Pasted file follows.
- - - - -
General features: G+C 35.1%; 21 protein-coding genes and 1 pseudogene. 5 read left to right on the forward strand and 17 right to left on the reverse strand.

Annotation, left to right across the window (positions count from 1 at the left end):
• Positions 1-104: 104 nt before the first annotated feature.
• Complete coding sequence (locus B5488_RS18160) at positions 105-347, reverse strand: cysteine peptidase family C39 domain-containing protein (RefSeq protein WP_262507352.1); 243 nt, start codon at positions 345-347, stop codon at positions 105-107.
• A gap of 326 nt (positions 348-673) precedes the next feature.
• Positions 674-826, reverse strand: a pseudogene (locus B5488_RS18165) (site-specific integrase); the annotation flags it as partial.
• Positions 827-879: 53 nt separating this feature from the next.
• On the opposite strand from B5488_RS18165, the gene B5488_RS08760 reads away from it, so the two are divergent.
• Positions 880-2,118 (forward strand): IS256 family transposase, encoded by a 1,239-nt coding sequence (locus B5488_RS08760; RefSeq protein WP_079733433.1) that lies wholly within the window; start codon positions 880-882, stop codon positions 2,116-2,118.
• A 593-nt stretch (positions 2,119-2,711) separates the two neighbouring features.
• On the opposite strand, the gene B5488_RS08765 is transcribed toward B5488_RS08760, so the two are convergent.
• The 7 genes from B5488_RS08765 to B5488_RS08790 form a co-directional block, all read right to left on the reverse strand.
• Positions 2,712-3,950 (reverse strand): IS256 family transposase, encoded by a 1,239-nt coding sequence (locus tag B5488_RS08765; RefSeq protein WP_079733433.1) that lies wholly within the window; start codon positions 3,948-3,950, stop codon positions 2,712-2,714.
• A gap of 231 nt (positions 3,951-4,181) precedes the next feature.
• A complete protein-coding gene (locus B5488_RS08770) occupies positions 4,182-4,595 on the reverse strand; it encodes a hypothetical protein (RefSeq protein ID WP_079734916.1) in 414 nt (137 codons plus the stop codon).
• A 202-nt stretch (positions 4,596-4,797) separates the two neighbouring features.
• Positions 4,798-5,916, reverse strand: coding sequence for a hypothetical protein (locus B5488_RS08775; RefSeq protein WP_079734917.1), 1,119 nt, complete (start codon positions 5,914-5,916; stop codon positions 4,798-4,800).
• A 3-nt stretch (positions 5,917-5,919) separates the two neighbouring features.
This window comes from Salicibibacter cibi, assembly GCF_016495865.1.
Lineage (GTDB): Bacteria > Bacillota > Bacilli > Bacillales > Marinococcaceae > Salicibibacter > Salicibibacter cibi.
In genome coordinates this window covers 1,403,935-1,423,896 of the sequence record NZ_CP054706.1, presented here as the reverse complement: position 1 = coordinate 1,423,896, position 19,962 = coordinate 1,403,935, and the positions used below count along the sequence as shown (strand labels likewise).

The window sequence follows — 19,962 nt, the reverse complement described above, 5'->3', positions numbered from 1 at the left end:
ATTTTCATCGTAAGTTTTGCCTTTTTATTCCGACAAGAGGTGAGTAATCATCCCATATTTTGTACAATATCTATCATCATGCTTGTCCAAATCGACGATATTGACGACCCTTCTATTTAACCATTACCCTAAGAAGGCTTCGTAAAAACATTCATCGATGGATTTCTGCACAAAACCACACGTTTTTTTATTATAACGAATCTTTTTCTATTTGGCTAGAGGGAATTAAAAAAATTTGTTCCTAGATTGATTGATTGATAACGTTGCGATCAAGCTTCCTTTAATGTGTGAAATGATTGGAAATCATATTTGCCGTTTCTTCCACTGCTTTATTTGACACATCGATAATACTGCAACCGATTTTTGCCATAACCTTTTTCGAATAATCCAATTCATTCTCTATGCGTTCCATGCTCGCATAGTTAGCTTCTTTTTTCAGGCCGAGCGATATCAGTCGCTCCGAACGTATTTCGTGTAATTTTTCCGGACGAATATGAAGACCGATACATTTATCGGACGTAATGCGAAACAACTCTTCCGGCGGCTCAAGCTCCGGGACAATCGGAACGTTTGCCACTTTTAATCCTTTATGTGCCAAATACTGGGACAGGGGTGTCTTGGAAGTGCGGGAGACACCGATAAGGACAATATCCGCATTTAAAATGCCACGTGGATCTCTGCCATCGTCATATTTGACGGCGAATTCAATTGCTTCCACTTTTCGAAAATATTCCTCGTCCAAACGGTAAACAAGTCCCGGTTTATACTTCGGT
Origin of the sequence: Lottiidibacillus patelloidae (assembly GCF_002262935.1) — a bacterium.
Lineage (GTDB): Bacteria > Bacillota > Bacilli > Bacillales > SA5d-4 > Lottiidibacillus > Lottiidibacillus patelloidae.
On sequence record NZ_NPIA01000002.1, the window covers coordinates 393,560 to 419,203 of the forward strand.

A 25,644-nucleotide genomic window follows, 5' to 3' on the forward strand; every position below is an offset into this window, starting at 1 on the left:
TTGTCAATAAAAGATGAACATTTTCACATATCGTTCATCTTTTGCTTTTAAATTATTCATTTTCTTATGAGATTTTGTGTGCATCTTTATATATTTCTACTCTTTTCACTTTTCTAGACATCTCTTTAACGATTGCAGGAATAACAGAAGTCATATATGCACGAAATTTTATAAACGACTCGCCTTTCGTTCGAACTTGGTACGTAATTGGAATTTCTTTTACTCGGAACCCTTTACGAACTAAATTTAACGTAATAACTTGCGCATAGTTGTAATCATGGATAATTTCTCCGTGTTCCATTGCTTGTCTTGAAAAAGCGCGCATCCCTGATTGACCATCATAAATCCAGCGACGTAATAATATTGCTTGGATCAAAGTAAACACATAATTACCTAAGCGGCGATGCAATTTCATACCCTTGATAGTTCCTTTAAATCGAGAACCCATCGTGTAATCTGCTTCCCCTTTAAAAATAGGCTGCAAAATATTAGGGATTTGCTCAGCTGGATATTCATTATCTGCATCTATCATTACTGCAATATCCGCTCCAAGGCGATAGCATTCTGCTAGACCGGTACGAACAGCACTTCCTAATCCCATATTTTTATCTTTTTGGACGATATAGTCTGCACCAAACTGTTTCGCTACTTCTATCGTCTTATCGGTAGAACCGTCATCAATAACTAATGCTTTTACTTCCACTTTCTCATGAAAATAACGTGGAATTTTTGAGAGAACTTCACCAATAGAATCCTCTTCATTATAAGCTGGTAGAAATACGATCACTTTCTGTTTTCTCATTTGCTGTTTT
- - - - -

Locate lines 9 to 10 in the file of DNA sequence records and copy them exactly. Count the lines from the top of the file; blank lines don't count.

• Positions 880-2,118 (forward strand): IS256 family transposase, encoded by a 1,239-nt coding sequence (locus B5488_RS08760; RefSeq protein WP_079733433.1) that lies wholly within the window; start codon positions 880-882, stop codon positions 2,116-2,118.
• A 593-nt stretch (positions 2,119-2,711) separates the two neighbouring features.